Copyright and Licensing Around the World: A Look Ahead Into 2021

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As we look into our crystal ball for a glimpse of what we all hope will be a much-improved year for everyone, some predictions in the world of copyright seem safer than others:

  • Copyright will, no doubt, continue to feature prominently in legislatures and courtrooms around the world in 2021. Some key changes, many of them years in the making, are guaranteed within the next twelve months. For example, China’s new copyright law will come into force in June. In India, the Registrar of Copyrights recently invited stakeholders to submit comments on amending the country’s copyright act of 1957. Local and international rightsholders, especially those with interests in the academic and educational markets, will be hoping for greater protection for their works following damaging court judgements such as the one handed down by the High Court in the Delhi University case in 2016.
  • What will happen to South Africa’s controversial copyright bill? The country’s president sent it back to the National Assembly last June after voicing concerns about its constitutionality and since that time parliamentarians have been considering next steps. We can be confident that 2021 will see renewed and impassioned debate between all sides. In Japan, unless plans change, we should see mid-year the introduction of the remunerated copyright exception for schools that was part of the legislation passed by the Diet in 2018. The pandemic and its impact on Japanese schools and universities led to the exception being introduced a year early and on an unremunerated basis. We should also expect to learn more from the Japanese government about the proposed library exception that has been under consideration since the middle part of last year.
  • Australia will also continue to be a place worth watching. A decision might be handed down from the Copyright Tribunal in the long-running universities case. We should expect to hear more from the government about its copyright reform proposals. The battles between the big tech platforms and government about properly compensating news publishers will continue to be waged.
  • And on the subject of long-running battles, what will we learn from the Supreme Court of Canada as it hears arguments in the litigation between Access Copyright and York University? This case has been more than ten years in the making and its outcome will be watched closely not just in Canada but around the world.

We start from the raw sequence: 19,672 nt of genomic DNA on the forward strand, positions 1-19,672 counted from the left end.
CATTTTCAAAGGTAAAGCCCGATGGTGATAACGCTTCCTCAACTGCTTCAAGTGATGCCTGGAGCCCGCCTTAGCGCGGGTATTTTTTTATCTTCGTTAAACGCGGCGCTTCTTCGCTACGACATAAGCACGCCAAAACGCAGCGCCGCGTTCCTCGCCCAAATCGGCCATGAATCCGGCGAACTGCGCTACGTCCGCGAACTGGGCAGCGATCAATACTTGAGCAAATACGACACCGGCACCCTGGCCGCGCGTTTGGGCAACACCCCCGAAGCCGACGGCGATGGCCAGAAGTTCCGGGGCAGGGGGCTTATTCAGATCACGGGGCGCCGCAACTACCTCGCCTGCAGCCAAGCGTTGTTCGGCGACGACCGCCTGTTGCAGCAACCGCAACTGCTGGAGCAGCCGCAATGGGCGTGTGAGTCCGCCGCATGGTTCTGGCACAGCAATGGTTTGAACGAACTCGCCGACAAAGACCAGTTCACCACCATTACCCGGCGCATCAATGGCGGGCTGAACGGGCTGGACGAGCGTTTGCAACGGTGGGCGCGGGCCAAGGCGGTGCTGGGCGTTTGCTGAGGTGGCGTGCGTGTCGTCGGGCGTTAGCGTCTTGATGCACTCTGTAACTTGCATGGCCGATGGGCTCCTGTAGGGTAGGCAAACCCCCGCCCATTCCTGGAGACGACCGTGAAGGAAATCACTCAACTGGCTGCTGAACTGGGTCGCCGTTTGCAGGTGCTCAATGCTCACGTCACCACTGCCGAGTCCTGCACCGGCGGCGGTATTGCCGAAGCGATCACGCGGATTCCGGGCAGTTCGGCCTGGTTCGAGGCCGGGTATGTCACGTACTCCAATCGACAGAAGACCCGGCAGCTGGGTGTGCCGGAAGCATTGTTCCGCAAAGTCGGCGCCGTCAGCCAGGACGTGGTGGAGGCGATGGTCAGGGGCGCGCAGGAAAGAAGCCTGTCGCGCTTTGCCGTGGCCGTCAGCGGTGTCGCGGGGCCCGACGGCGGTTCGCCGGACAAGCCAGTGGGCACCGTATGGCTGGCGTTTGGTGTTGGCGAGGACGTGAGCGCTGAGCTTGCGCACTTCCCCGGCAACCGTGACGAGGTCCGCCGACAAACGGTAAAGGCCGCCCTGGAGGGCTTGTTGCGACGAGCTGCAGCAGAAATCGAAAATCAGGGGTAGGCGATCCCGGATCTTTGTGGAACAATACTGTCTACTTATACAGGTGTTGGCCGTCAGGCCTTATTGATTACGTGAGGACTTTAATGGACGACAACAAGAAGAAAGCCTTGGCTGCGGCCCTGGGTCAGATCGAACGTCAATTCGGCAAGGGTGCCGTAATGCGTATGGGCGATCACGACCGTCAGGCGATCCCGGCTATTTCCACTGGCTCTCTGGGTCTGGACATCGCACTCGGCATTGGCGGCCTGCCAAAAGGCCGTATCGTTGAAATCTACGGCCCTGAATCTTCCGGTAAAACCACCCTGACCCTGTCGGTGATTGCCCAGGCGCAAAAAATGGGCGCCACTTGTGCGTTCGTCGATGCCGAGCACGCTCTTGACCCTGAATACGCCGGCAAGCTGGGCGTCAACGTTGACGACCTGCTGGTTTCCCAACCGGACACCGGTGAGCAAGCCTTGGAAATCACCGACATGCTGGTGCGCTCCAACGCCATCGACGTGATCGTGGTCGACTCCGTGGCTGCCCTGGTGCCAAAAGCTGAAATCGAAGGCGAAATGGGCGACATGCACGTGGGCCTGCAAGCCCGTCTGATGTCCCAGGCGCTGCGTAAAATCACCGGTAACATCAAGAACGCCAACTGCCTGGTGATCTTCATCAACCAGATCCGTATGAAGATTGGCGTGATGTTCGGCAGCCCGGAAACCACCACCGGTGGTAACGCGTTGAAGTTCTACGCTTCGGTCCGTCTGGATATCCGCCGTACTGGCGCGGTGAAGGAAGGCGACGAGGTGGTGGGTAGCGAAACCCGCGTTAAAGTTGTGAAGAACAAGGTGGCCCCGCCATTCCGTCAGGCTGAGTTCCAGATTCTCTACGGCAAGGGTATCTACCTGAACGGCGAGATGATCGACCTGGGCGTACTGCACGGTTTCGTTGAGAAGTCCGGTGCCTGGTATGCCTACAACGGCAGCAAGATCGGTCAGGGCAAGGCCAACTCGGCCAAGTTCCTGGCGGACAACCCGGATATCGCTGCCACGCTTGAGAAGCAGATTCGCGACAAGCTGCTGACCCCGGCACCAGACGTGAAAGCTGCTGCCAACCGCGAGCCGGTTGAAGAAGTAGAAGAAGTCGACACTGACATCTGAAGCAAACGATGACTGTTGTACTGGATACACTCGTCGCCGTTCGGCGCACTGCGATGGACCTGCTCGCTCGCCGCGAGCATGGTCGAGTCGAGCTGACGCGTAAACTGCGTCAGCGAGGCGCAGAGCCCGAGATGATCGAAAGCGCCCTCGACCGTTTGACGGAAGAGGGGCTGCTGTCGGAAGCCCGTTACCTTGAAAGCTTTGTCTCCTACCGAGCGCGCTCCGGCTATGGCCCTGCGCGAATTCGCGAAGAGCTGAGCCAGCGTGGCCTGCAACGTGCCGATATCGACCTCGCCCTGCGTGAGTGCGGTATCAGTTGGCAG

• New national legislation is progressing in the member states of the EU. Notably, Germany, France, the Netherlands, and Lithuania) have each made varying degrees of progress towards meeting their responsibilities for implementing the Digital Single Market (DSM) legislation before a deadline of June 7, 2021.
  • Meanwhile, developments in the long-standing tussle between Google and news publishers may finally be moving toward some resolution. Google France has provided an update on the progress in negotiations on the press publishers right (PPR) in its blog (see here, in French), which seems to show its public recognition willingness to pay for it. It confirms that discussions are progressing with the General Information Press Alliance and that they are working on a framework agreement being signed before the end of the year.

Google France said (in translation) that it has also “signed several individual agreements that reflect the principles of universality, transparency and respect for the law that we rely on in our discussions with the Alliance.” The first signatories of these agreements include “a number of publishers of the daily press and magazines including Le Monde, Courrier International, L’Obs, Le Figaro, Libération, and L’Express.” It is currently in discussions with “many other players in the national and regional daily press, as well as the magazine press.”

  • Finally, in the United States, the Senate IP Subcommittee (under Senators Leahy and Tillis) intends to take up several proposed revisions to the 20+ year old Digital Millennium Copyright Act (DMCA), a proposition that will prove a substantial undertaking indeed.

Overall, it seems safe to forecast that there will be a lot to talk about this year when it comes to copyright and related developments, and that in this respect at least, 2021 will look a lot like previous years. We’ll be watching carefully.

Michael Healy

Author: Michael Healy

Michael Healy is the Executive Director, International Relations, at CCC. Previously he served as Executive Director of The Book Rights Registry and Executive Director of the Book Industry Study Group. Michael has worked in the book industry over than 25 years and has been closely involved in the development of standards for international book trade, metadata, product information and e-commerce.

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